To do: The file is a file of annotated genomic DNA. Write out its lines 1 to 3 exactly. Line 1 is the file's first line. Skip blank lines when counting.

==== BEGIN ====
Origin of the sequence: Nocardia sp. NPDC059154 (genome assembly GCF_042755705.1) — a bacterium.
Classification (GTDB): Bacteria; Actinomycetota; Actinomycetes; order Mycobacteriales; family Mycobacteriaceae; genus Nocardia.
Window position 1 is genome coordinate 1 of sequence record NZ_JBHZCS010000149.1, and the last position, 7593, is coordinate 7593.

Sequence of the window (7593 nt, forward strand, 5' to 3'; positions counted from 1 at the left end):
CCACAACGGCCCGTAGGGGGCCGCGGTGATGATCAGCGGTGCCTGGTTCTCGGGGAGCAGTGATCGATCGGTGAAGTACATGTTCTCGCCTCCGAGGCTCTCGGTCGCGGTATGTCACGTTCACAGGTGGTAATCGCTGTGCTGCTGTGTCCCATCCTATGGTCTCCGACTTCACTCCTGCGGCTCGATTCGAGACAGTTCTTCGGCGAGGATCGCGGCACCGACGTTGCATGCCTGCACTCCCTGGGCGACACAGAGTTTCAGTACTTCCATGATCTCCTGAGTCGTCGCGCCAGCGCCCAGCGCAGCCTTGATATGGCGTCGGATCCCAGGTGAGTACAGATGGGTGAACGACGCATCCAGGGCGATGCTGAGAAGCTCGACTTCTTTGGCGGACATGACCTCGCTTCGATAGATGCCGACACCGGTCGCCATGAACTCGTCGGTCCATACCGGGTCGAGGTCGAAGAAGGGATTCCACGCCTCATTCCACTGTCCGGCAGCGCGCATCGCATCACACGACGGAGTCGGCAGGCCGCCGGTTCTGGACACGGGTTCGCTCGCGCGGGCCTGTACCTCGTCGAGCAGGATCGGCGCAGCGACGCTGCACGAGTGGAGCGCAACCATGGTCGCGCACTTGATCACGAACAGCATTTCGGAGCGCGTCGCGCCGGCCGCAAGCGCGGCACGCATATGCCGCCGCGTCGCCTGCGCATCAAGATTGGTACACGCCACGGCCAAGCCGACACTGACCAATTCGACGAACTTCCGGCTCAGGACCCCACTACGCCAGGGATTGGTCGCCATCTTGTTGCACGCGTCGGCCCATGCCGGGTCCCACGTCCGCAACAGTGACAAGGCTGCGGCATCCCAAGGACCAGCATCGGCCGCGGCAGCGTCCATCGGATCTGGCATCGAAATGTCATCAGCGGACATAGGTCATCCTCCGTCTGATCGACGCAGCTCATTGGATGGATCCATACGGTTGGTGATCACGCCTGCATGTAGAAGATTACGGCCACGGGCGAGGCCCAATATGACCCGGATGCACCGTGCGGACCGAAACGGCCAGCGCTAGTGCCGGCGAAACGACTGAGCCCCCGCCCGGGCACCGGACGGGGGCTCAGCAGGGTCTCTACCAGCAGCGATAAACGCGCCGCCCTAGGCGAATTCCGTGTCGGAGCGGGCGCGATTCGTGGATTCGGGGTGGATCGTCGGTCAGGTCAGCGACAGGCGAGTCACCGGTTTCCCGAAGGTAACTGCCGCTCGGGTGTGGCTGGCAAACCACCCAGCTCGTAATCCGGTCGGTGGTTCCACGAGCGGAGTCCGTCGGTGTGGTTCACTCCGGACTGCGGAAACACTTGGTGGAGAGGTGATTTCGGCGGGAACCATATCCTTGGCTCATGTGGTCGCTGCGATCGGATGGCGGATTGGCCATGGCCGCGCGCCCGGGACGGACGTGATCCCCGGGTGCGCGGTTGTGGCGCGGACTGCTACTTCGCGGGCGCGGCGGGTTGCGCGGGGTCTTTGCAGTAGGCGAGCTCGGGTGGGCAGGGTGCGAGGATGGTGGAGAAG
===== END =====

Origin of the sequence: Nocardia sp. NPDC059154 (genome assembly GCF_042755705.1) — a bacterium.
Classification (GTDB): Bacteria; Actinomycetota; Actinomycetes; order Mycobacteriales; family Mycobacteriaceae; genus Nocardia.
Window position 1 is genome coordinate 1 of sequence record NZ_JBHZCS010000149.1, and the last position, 7593, is coordinate 7593.